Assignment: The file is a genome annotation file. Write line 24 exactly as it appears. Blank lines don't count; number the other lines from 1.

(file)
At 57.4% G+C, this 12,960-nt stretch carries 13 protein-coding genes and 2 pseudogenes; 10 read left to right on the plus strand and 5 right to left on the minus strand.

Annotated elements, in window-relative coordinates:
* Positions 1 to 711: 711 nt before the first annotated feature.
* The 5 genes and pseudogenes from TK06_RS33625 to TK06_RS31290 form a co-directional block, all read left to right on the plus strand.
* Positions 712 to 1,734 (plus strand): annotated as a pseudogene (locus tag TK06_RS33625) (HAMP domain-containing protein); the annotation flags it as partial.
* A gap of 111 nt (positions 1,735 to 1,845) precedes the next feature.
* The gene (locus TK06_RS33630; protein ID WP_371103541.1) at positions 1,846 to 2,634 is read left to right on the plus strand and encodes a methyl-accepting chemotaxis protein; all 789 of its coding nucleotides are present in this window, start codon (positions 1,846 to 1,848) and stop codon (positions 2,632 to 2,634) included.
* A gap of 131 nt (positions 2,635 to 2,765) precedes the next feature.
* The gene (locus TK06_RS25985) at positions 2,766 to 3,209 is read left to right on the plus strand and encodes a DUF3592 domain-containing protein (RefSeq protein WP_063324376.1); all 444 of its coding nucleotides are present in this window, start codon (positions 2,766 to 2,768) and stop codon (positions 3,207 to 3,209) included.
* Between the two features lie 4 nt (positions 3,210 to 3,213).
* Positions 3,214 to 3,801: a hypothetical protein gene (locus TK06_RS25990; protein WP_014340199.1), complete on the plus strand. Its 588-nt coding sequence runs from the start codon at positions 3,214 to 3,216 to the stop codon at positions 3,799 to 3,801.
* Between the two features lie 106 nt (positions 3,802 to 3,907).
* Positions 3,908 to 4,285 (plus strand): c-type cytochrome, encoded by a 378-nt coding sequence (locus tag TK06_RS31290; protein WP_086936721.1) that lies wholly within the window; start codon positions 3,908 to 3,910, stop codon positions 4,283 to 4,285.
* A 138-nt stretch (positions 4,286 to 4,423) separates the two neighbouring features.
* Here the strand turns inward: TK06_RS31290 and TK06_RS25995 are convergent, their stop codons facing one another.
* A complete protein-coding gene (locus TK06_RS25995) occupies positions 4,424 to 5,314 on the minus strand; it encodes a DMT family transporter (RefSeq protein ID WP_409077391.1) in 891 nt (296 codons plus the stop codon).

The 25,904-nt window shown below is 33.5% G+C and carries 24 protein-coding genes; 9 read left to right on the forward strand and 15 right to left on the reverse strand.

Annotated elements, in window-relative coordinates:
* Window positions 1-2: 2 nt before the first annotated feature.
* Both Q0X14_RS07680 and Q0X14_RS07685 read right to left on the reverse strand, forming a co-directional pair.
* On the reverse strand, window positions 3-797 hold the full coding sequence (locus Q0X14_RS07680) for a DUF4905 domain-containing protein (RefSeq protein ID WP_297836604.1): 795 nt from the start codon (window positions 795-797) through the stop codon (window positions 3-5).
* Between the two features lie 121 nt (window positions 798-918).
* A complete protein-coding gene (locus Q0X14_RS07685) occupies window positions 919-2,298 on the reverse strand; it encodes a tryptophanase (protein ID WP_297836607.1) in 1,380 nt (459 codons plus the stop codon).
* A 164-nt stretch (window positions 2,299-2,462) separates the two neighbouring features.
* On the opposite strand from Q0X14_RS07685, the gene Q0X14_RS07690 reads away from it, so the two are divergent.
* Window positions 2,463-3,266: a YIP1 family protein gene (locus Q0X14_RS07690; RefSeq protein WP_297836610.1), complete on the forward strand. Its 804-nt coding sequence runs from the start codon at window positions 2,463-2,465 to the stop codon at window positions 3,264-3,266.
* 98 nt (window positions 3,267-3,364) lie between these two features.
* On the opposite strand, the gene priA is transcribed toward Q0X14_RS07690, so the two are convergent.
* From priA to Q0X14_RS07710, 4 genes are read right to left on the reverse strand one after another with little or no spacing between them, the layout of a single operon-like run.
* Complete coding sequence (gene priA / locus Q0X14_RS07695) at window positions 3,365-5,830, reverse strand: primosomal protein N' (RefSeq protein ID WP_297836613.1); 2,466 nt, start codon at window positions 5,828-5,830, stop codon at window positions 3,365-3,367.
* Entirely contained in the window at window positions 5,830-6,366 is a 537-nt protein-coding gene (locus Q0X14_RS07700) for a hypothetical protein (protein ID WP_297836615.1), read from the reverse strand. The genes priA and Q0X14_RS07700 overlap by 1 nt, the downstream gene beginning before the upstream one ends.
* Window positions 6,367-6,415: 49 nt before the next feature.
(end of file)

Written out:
* A 164-nt stretch (window positions 2,299-2,462) separates the two neighbouring features.